Struggling. That’s what the mom right before me in line to check in late to school had written in the “reason” column. The mom who signed “struggling” had already left by the time I was signing in, but I thought, “Aww, I want to give her a hug and be her friend.” I also cracked up laughing. I love the honesty of it. I might get that embroidered on a shirt. “Struggling” in a nice, innocuous, tidy script font on the breast pocket of a tidy shirt.
We all have days when we struggle. Sometimes those days turn into weeks and months. When that happens, it is time to reach out for support. Find your support. As Rebekah Rap likes to say on T1D Mod Squad, “Find your tribe and love them hard.” Support makes all the difference and comes in varying degrees. What has made the biggest difference for me is just knowing I am not alone in my struggles. It doesn’t remove what I’m dealing with at the moment, but it certainly changes my attitude and makes it easier for me to keep calm and carry on.
The morning of the struggling sign in, I had put an insulin infusion site on my son before school. The process is much improved from our early days. When he was first diagnosed with type 1 diabetes at the age of 21 months old, he used syringes and we had to inject him with insulin at least 6 times a day and more if he wanted an extra snack. Seven months after diagnosis he got a pump. He was two years old then and I had to physically restrain him with my body while also trying to correctly inject a cannula just under the skin of his tummy or thigh. It was like trying to pin down an angry octopus for a tentacle piercing. Every three days. The angry octopus learned quickly and got wily. He would hide. Barter. Beg. It ended in tears and screaming for both of us. My husband was highly involved (thank goodness) and in those early days, he was my go-to for putting on sites. My job was to hold the squirming, crying, frantic toddler. But there were plenty of times when I had to do it myself or call on our sweet neighbor Ashley to help. Thank the Lord for compassionate friends and neighbors. And I eventually adapted so that I could do them myself with less drama, less struggling for all involved.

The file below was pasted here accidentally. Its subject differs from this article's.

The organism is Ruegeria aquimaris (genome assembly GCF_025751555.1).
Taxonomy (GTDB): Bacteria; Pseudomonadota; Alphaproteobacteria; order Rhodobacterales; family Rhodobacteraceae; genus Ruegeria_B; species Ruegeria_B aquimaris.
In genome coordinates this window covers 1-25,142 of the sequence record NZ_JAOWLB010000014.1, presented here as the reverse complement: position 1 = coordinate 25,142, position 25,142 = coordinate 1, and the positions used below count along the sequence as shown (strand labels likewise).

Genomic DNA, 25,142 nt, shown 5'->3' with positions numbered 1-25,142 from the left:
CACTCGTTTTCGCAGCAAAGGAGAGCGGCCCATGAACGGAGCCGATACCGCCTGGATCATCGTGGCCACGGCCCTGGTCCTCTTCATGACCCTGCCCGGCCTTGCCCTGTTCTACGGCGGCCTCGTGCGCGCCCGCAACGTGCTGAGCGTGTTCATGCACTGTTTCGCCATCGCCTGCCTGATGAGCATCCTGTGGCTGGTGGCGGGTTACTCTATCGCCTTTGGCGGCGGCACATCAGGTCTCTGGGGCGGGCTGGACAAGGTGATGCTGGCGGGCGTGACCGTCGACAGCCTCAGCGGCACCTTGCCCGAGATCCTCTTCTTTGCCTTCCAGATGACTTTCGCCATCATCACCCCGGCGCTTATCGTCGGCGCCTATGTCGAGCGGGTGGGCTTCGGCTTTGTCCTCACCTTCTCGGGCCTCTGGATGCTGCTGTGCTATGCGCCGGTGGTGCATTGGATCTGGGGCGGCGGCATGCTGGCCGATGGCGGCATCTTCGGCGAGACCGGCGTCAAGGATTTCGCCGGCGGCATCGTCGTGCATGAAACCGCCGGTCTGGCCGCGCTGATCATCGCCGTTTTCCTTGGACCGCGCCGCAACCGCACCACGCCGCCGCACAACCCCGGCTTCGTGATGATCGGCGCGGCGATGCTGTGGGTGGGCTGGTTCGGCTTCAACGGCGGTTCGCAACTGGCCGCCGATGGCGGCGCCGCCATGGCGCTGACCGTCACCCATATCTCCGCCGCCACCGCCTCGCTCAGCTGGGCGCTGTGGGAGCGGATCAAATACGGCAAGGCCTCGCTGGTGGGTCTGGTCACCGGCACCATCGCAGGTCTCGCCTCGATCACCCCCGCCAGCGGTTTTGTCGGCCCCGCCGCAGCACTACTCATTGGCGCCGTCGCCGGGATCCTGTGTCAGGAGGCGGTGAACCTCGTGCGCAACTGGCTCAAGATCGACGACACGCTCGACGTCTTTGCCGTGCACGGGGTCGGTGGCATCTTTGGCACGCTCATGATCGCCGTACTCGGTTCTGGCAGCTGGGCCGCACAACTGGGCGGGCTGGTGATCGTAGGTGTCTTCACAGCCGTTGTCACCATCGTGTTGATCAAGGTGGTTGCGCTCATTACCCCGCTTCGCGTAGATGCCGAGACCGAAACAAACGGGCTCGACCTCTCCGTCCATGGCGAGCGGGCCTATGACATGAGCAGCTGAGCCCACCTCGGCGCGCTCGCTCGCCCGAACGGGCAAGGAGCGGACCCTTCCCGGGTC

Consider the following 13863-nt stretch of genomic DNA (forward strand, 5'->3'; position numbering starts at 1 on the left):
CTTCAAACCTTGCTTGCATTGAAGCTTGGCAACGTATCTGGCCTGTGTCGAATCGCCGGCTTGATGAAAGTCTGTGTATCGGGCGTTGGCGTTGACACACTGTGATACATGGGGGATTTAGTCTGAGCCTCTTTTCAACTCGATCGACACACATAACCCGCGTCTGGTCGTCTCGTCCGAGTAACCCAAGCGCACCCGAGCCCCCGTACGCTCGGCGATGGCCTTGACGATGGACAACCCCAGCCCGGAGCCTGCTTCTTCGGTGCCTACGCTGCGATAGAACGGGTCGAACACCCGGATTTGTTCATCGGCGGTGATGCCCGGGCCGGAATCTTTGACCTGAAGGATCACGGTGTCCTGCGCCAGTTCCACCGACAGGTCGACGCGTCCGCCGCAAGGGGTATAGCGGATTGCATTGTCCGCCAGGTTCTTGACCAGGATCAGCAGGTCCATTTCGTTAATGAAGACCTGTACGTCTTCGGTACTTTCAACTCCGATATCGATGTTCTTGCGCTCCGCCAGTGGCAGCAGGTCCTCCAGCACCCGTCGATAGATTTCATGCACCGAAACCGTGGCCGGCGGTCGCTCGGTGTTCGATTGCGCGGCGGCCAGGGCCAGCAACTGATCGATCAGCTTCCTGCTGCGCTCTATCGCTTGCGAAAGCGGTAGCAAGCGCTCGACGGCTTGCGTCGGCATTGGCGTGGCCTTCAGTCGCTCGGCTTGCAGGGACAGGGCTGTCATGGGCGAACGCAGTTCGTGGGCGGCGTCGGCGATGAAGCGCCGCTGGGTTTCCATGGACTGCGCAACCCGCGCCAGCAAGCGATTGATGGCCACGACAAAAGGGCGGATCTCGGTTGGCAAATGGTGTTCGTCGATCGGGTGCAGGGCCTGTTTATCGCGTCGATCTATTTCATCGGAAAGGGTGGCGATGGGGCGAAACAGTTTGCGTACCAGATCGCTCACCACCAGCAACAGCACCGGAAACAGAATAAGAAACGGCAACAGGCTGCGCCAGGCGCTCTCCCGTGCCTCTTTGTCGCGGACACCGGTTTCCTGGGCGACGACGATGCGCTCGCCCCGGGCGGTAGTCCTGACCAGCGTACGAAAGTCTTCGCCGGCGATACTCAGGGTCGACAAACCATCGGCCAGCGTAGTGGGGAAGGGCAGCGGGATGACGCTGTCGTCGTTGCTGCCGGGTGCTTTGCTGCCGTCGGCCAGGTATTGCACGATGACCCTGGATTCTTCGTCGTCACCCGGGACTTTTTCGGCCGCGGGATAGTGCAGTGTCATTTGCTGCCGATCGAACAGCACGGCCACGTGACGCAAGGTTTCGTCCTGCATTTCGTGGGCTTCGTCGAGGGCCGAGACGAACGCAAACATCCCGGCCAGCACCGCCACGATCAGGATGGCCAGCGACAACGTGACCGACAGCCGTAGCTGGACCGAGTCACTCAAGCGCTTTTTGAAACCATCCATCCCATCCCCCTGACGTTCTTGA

Now at age 6, we have streamlined the process with input from the boy himself. We put on numbing cream, wait at least 15 minutes, wash it off, wipe the area with rubbing alcohol, and wait 2 minutes for it to dry completely. Just before we apply a new site, my son chooses a number of deep breaths to take. He’s done as few as 6 and as many as 23. I do the deep breathing with him. The day he chose 23 we were both feeling pretty mellow by the end! After the deep breaths, he spreads his feet out to brace himself and tells me, “Readyyyyyy… seeeeet…. gooo…” in a shaky voice. I squeeze the spring-loaded applicator that shoots the needle and cannula into his skin. I count 10 seconds and then pull the needle out, leaving the cannula in place. He gets one Nerd or one Jelly Belly for holding still during site changes. So, all of that to say, while this particular morning’s insulin infusion site change wasn’t as traumatic as it has been for us in the past, it still took up a chunk of time and was an extra hurdle for us. Add in two knocks to the head in one week with trips to the pediatrician for concussion evaluations and yeah… I have an active 6-year-old boy. I’m struggling. But I’m here. And so is he.
A major turning point for me was meeting my co-blogger Alese and having someone to talk with in person who understood the language of T1D. I asked her on a recent random Tuesday what her mental To Do list looked like.
In the spirit of support, I am preparing a new page on my site for resources and I will add to it as I am able. Know that whatever you are dealing with in this moment, you are not alone. Reach out. Find people who have been where you are. We are here with you and we can help.
Type 1 diabetes has no cure, is not caused by diet, is an autoimmune disease, and can develop at any age. Symptoms can appear suddenly and are often mistaken for flu, strep, and/or urinary tract infections. Symptoms may include:
— Increased thirst
— Frequent urination
— Weight loss (or in children, failure to gain)
— Extreme hunger
— Fatigue, lethargy
— Irritability or mood swings
— Blurry vision
— Yeast infection
— Odd smelling breath or urine (sweet, fruity, or like acetone)
— Heavy or labored breathing
— Nausea or vomiting
Erin Turnham lives in Montgomery and blogs about life as the mother of a child with Type 1 Diabetes at Sugar Rush Survivors.